Understanding postgresql.conf : checkpoint_completion_target

Starting new blog series – explanation of various configuration parameters.

I will of course follow no schedule or order – if I'd had to – it would be my job, and in this way – it's fun.

First configuration parameter to write about is checkpoint_completion_target.

First, let's think about what checkpoint is.

As you perhaps know PostgreSQL keeps cache of pages (8kB (by default) disk blocks) in RAM. To make it available to all backends, it's stored in shared_buffers, and it's (usually) taking most of the shared_buffers.

Whenever Pg needs to do anything with given page, it checks if it is in shared_buffers, and if not – it loads it (doing some logic to make sure it will not exceed size of shared_buffers by adding new page).

This also happens on writes.

Whenever you write anything (think: insert, update, delete) the change is not written to table. Instead it is written to these pages in memory.

Now of course is a question – what happens if there will be server crash? Since the data is in ram will I lose it? No. Because data is also written to “WAL". WAL are those 16MB files in pg_xlog directory. These are (virtually) never read, and just contain list of changes to pages.

So, the flow looks like this: you issue insert. PostgreSQL loads page to memory (if it wasn't there earlier), modifies it, and writes information about the modification to WAL. The change is not applied to real table files.

Now – after some time – there is a lot of modified pages in memory, that are not applied to table. And this is when CHECKPOINT happens. There is some logic when checkpoint is issued (I will write about it in some later blogpost), but for now, the important part is: when checkpoint happens, all modified (so called dirty) pages are written to actual table and index files.

So far so good? Hope so.

Now – size of checkpoint is of course variable, but depends on size of shared_buffers, and how often you have checkpoints, and how write-intensive your application is.

Let's imagine, that you have server with 100GB of shared_buffers (that's a lot, but not unheard-of). And it's write intensive. So, when checkpoint happens, it could need to “dump" 100GB of data to disk. More or less at once. That's a problem. Because this is huge spike in I/O, and will definitely influence concurrent performance of normal queries.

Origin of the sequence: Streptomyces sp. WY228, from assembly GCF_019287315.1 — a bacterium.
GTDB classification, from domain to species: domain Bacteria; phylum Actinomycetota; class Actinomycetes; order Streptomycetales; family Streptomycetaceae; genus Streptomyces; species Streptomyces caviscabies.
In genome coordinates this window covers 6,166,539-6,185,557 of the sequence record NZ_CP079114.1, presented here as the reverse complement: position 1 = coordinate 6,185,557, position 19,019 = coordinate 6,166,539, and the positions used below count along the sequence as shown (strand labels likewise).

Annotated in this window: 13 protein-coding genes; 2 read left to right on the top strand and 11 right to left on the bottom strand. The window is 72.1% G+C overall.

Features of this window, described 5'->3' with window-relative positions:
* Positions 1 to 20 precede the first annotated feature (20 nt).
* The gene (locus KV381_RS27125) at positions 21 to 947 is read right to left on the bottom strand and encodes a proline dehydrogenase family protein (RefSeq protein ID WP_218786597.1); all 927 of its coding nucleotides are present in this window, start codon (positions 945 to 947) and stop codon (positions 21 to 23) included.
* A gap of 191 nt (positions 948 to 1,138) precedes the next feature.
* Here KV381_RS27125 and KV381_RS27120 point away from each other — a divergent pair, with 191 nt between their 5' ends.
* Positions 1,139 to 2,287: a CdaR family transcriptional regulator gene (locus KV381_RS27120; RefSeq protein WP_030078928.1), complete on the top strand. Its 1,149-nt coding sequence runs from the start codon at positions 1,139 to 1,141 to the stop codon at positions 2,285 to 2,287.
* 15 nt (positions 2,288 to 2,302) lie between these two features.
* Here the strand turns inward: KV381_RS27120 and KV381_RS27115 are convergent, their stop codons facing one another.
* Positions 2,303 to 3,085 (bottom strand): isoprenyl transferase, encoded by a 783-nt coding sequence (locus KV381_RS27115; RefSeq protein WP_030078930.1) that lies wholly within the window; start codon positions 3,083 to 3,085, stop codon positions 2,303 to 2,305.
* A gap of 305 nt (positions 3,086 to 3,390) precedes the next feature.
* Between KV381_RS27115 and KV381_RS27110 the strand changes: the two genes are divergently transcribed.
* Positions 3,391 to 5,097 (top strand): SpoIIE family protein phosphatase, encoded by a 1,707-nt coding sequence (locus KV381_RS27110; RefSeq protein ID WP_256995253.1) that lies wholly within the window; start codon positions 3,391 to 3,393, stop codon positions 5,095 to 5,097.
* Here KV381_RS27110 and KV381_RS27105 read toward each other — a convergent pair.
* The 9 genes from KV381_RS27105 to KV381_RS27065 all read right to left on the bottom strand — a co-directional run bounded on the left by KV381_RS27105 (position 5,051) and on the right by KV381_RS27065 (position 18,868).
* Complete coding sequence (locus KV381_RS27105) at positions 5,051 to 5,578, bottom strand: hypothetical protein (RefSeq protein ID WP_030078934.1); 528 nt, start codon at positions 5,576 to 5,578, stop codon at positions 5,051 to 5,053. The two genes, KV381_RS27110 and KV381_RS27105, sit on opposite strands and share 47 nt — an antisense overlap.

This is where checkpoint_completion_target shows.

Generally it is a parameter that makes PostgreSQL try to write the data slower – to finish in checkpoint_completion_target * checkpoint_timeout time. Usually you have checkpoint_timeout set to 5 minutes (unless you modified it), and default checkpoint_completion_target is 0.5. This means that PostgreSQL will try to make the checkpoint take 2.5 minutes – to make I/O load lower.

Let's come back to our example. We have 100GB of data to be written to files. And my disk can sustain 1GB per second of writes (that's big server with great I/O). When doing normal checkpoint (the way it was before 8.3), it would cause 100 seconds to 100% utilization of bandwidth to write the data.

But – with checkpoint_completion_target set to 0.5 – PostgreSQL will try to write the data in 2.5 minutes – thus effectively using only ~ 700MB/s of bandwidth, and leaving 30% of I/O capacity for other tasks. That's huge benefit.

The problem with this approach is relatively simple – since checkpoint take longer to write, old, obsolete wal segments stay longer in pg_xlog directory, which will grow larger.

At the time of 8.2, number of files in pg_xlog directory was usually going up to 2 * checkpoint_segments + 1.

Now, it can be estimated to be ( 2 + checkpoint_completion_target ) * checkpoint_segments + 1.

If you read above paragraphs with attention to detail you saw that I used word “try". Reason is very simple – effective I/O bandwidth is variable, so there are no guarantees. So, let's see how it really works.

For tests, I use my test machine, with setup that puts data, xlogs and query logs (useful to test for locks/slowdowns) on separate partitions.

While putting these on separate partitions of the same disk will not increase performance, it will let me accurately monitor what happens on each of the partitions while testing.

With these 3 partitions, I arranged them so:

  • sda1 – swap, shouldn't be used, so it's not important
  • sda2 – root filesystem, and place where query and iostat logs are stored
  • sda3 – $PGDATA
  • sda4 – pg_xlog – wal segments

To test Pg, I'm using standard pgbench program, with scale 35 (-s 35, which means that the generated database, without any tests done, is ~ 550MB).

I could have used larger database, but since pgbench writes all-over the database, I want to make sure the writes to tables happen only due to checkpoints, and not because some shared_buffer has to be freed to make place for another.

Since my HDD sustains ~ 50MB/s of writes, I can assume that the checkpoint with checkpoint_completion_target = 0 should take ~ 11 seconds.

Used configuration:

  • shared_buffers = 1024MB – I need large shared buffers to be able to observe checkpoint times
  • log_checkpoints = on – well, I need to know when checkpoints happen
  • checkpoint_segments = 30 – just a number of how many WAL segment can be filled before checkpoint will be forced
  • checkpoint_timeout = 5min – how often to checkpoint data
  • checkpoint_warning = 5min – if checkpoint happens more often than this (which is the same as timeout) – warn about it in logs. This is to see situation when we have too few checkpoint_segments
  • log_line_prefix = ‘%m %r %u %d %p ‘ – to have pg query logs nicely prefixed with important information
  • log_min_duration_statement = 5 – I don't want to log all queries – as there will be many of them. I just want to log these over 5ms – so I will see if there will be spikes of number of such queries on checkpoints

I did 5 tests, with checkpoint_completion_target being: 0, 0.3, 0.6, 0.9 and 1.

This is IO utilization of PGDATA partition with checkpoint_completion_target = 0:

%util of $PGDATA

What is %util? From man iostat: